Welcome to another Spotlight Sunday, in which I share my thoughts on a single comic, selected by you, the reader, from the week’s purchases.
As with the inaugural post, there was something of a paucity of votes on this week’s Weigh In Wednesday post, despite the fact that I added a polling option to simplify the voting process.
There were only two votes…and one of them was mine, done as a test of the poll. My vote only counts in the event of a tie, so that means that, with one whole vote, this week’s lucky book is…
RED SONJA #8
Writer: Amy Chu
Artist: Carlos Gomez
Cover A: Mike McKone
Cover B: Ben Caldwell
Cover C: Jonboy Meyers
Cover D: Cosplay Cover
Cover E Subscription: Mel Rubi
Red Sonja is something of an oddity. She’s considered a creation of writer Robert E. Howard – who is most notable for the creation of a certain sullen-eyed, iron-thewed barbarian – but to a much greater extent, she’s the creation of Roy Thomas. While working at Marvel, the company that, at the time, had the rights to publish stories based on Howard’s creation, Thomas essentially created a pastiche of two Howard characters and placed the resulting warrior woman in the Hyborian Age so that she could be a contemporary of Conan.
In time, the licensing for Conan and related properties transferred from Marvel to Dark Horse, but Sonja followed a different path, ultimately ending up at Dynamite.
(We won’t even get into the oddness of the 1985 Red Sonja movie, starring Brigitte Nielsen and Conan himself, Arnold Schwarzenegger…who played someone who was very much like Conan, but wasn’t Conan.)
Sonja is largely known for setting the standard in non-functional armor, going off on epic adventures wearing little more than a metal bikini. As originally conceived, she was also known for an origin that involved seeing her family and village slaughtered, being brutally raped, and then granted great fighting prowess from a goddess who extracted from Sonja a vow of chastity, compelling Sonja to swear that she would only lie with a man who could defeat her in battle.
In her current incarnation, the rape/vow of chastity components have been – correctly – jettisoned, but the skimpy outfit remains.
The outfit also remains a favorite of cosplayers – and fans of cosplayers – everywhere, to the extent that Dynamite publishes a variant cover for every issue featuring a photo of a cosplayer.
Which leads to another way in which Red Sonja is odd; even with the removal of the deeply disturbing rape and chastity vow origin – essentially, the point of the character was that after being raped she would only be willing to be with someone who could rape her – the character remains very much an example of some of the worst tropes of the Strong Female Protagonist, particularly in terms of her visual design.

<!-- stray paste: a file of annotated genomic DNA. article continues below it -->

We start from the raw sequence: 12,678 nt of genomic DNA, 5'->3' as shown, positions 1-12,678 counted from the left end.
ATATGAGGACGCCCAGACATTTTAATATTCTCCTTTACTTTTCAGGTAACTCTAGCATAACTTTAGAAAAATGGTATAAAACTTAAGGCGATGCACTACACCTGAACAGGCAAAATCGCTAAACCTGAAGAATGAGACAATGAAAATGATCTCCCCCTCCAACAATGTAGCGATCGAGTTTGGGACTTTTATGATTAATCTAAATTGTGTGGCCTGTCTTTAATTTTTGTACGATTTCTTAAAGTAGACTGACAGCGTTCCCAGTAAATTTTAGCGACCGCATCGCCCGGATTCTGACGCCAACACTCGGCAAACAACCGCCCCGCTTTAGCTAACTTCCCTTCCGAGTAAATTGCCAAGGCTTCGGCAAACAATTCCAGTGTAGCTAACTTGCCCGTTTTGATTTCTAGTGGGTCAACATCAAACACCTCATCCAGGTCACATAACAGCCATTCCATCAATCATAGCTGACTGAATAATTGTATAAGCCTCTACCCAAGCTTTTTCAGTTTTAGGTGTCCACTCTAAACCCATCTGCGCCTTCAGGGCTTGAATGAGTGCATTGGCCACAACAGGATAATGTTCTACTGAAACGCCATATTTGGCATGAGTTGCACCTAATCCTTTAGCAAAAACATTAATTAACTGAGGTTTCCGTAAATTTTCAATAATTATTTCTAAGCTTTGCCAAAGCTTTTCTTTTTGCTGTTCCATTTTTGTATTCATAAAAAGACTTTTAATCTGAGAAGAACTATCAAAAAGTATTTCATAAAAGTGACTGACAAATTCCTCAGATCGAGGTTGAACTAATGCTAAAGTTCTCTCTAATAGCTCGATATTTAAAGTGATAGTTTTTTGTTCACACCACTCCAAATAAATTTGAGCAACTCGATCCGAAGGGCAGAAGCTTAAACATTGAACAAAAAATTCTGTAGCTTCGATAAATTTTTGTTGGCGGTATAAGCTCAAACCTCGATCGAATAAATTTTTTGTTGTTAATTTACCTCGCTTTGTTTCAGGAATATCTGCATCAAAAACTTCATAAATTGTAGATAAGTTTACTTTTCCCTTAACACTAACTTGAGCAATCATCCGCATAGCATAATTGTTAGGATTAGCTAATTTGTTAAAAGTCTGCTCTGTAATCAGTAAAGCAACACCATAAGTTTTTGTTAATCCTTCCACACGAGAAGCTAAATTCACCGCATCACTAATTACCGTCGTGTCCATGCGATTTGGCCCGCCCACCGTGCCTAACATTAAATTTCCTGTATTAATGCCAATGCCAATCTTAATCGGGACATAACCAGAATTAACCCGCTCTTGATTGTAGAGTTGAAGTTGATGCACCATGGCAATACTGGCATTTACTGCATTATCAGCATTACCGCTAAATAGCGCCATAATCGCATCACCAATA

And yet, despite these issues – and more besides – she remains popular with female readers, and it’s clear that not everyone is picking up her comic book adventures just for the skimpy outfit.
She’s also been something of a draw for talented women who want to write her stories, such as Gail Simone – as an aside, if you’re on Twitter and you’re not following Gail Simone (@GailSimone), you’re missing out on a lot of fun – who wrote the run that preceded the current series. It was actually Gail taking over the character that got me to add Red Sonja to my pull list.
Current series writer Amy Chu (@AmyChu) continues the woman-led scripting of Sonja’s adventures, and has taken the She-Devil with a Sword in a new direction, literally pulling her into the 21st Century.
As with last week’s entry, this comic isn’t really a great jumping-on point, as it’s the second issue in a new story arc, and follows on the heels of the events of a one-shot special issue and the seven regular series issues that precede it.
So, a quick recap: back in the Hyborian Age – roughly 10,000 years ago – Sonja confronted her nemesis, the evil sorcerer Kulan Gath, and in the course of their battle found herself transported somewhere else. Not just somewhere, it turns out, but also somewhen. Specifically, modern-day New York. A confused Sonja is left struggling to make sense of her new surroundings and to find Gath and force him to return her to her home.
Even in New York, a tall redhead wearing a metal bikini, shouting gibberish, and brandishing a broadsword is going to stand out, so eventually she attracts the attention of the NYPD, and meets a police officer named Max, who is the only person who can understand her ancient tongue, claiming that it sounds like a language his mother spoke when he was a child.